The procedure for validating the medical injection molding process is critical to verify that the system offers repeatability, assurance of accuracy, and a high degree of quality. It’s important to validate your medical injection molding process so it’s consistent and it’s tracked and traceable. To meet these requirements, manufacturers use a three-step validation process described as:
- Installation Qualification (IQ)
- Operation Qualification (OQ)
- Performance Qualification (PQ).
These procedures help qualify Tooling, Materials, Equipment, Systems and Processes. The goal is to validate that the entire life cycle of the program is repeatable and traceable with a high confidence level that the quality repeats from lot to lot and year to year.
The focus of this article will be on the injection molding process. There are four major variables that control the process: melt temperature, fill speed, pack pressure and cooling rate. Three of the variables are easy to duplicate from run to run. However, measuring melt temperature has always been a mystery, as it is difficult to measure accurately. Molders agree that melt temperature measurement remains one of the “last frontiers” of injection process control.
“You can’t control what you can’t measure” is a fundamental axiom, and the problem here is the lack of an accurate, repeatable, practical, and generally accepted method of measuring the melt temperature.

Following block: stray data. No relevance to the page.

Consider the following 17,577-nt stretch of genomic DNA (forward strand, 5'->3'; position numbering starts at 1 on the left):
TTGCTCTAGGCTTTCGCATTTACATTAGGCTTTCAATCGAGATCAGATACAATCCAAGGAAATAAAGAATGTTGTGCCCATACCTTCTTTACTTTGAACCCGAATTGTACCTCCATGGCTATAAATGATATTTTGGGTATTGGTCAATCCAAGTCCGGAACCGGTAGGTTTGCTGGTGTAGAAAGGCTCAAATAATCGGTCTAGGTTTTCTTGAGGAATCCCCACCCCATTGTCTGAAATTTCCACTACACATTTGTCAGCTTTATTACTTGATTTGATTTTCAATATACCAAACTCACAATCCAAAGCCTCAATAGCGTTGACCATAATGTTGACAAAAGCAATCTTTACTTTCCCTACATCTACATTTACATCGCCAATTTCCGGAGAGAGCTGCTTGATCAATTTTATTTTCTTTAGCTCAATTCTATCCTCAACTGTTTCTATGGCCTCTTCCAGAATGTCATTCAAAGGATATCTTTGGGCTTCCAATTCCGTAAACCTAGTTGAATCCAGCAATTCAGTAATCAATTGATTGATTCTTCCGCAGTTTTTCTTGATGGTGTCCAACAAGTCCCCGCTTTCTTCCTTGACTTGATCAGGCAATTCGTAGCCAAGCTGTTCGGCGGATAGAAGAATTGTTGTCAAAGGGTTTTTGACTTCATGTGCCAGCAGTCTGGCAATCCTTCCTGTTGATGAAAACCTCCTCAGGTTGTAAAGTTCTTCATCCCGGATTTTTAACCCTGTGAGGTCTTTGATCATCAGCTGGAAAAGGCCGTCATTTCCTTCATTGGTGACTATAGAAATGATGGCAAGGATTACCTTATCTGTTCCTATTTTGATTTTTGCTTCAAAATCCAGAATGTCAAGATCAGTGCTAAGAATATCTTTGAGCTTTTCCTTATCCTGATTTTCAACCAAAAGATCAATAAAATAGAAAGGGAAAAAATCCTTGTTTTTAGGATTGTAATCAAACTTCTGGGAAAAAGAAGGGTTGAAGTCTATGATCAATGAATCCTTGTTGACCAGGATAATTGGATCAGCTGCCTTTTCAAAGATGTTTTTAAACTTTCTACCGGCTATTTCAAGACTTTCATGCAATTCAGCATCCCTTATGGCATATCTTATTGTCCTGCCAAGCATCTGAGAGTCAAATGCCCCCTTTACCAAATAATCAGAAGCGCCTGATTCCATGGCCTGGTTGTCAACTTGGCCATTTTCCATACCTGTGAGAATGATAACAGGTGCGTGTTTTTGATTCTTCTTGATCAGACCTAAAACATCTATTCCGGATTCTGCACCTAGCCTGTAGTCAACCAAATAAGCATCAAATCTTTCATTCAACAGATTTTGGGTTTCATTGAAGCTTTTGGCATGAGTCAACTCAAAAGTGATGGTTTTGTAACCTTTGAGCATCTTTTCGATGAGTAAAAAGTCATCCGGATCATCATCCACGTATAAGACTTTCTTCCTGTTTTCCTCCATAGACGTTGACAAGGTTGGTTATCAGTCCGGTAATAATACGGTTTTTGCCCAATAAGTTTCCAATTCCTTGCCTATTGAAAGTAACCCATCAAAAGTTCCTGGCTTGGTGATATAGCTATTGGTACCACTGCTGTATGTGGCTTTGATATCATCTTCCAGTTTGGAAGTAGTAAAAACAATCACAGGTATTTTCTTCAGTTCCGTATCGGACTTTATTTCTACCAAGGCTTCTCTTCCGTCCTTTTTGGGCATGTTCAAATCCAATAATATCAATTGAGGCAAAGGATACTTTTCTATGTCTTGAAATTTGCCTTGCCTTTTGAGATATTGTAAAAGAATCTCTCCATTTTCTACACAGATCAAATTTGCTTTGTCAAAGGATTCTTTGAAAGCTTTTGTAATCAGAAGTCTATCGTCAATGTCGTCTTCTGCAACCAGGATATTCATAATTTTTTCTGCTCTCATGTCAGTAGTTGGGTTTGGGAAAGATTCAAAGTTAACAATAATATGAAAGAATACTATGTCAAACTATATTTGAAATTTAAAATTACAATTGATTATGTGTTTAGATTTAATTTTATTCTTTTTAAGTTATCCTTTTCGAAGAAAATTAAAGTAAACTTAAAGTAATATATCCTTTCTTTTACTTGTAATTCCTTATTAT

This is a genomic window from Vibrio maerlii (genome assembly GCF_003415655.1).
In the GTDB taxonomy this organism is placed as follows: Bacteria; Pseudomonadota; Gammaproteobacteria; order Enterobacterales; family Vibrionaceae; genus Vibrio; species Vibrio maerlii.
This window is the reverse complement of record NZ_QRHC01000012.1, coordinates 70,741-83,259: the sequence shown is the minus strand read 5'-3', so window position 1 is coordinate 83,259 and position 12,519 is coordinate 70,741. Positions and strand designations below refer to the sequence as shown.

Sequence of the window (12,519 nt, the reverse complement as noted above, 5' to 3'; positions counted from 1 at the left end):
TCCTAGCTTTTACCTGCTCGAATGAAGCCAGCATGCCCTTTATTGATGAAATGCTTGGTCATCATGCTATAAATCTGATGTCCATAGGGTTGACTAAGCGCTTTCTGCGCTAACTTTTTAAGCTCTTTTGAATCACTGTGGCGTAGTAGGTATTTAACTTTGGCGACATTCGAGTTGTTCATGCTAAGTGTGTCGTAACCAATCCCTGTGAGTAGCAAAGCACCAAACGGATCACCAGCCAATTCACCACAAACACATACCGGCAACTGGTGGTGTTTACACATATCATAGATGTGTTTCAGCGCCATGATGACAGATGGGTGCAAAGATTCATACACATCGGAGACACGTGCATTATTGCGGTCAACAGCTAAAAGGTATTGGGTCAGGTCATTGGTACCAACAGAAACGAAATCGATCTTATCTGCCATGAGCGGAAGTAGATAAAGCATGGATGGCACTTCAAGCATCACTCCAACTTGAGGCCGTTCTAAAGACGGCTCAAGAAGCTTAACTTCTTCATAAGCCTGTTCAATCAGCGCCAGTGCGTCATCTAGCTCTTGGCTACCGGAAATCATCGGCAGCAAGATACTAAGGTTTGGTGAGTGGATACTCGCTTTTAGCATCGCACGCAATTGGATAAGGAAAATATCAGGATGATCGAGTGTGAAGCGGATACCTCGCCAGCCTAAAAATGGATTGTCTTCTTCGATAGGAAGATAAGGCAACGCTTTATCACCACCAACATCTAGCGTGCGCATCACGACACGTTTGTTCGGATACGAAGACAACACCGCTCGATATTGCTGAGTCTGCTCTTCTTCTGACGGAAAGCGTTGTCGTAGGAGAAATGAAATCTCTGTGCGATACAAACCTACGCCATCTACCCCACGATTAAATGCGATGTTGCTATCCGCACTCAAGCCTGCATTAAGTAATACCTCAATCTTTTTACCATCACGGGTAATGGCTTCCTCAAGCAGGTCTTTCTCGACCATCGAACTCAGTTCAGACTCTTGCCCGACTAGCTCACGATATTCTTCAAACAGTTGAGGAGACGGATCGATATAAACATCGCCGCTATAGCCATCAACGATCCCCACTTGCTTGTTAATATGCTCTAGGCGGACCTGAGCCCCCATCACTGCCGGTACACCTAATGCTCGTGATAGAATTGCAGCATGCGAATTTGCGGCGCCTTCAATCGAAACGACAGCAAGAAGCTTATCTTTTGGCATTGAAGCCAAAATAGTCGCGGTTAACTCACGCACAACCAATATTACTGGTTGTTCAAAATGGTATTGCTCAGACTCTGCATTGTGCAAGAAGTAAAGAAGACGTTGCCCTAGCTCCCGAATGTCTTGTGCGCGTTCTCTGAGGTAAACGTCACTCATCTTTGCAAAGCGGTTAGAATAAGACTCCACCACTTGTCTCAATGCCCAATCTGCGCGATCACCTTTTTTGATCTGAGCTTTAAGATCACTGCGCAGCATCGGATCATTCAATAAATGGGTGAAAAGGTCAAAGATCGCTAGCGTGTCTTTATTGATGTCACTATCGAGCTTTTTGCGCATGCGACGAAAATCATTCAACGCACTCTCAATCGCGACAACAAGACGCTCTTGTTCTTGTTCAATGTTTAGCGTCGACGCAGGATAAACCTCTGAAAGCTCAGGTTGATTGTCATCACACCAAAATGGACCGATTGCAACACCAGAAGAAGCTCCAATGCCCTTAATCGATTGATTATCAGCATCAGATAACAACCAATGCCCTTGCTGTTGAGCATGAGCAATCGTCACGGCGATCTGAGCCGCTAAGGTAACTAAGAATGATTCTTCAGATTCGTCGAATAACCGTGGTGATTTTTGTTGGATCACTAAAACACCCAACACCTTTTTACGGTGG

Why is it important to control melt temperature?
Melt temperature influences the plastic’s viscosity or resistance to flow (thinness or thickness), which is critical in obtaining optimal part dimensional control. Consistent viscosity allows for repeatable filling of mold with consistent cavity pressure, and less part to part and lot to lot variation. You will get a tighter “bell curve” on dimensional variation.
A revolutionary new system has been in development for the last 4 ½ years called the Melt Temperature Measurement System (MTMS). There are two major principles that define the system.
- An insulated cup is used to keep the purge molten so it can be measured before it solidifies.
- There is a defined flow path in the system that forces the molten material over the thermocouple probe.
A high-speed pyrometer records the peak temperature. It is fast, repeatable and easy to use. Gage R&R studies have been successfully completed.
OEM Medical Companies should ask in-house molders and contract molders if they are monitoring and documenting melt temperatures. Contract or custom molders should be monitoring and documenting melt temperature as a Standard Operating Procedure (SOP) to improve your medical injection molding validation process.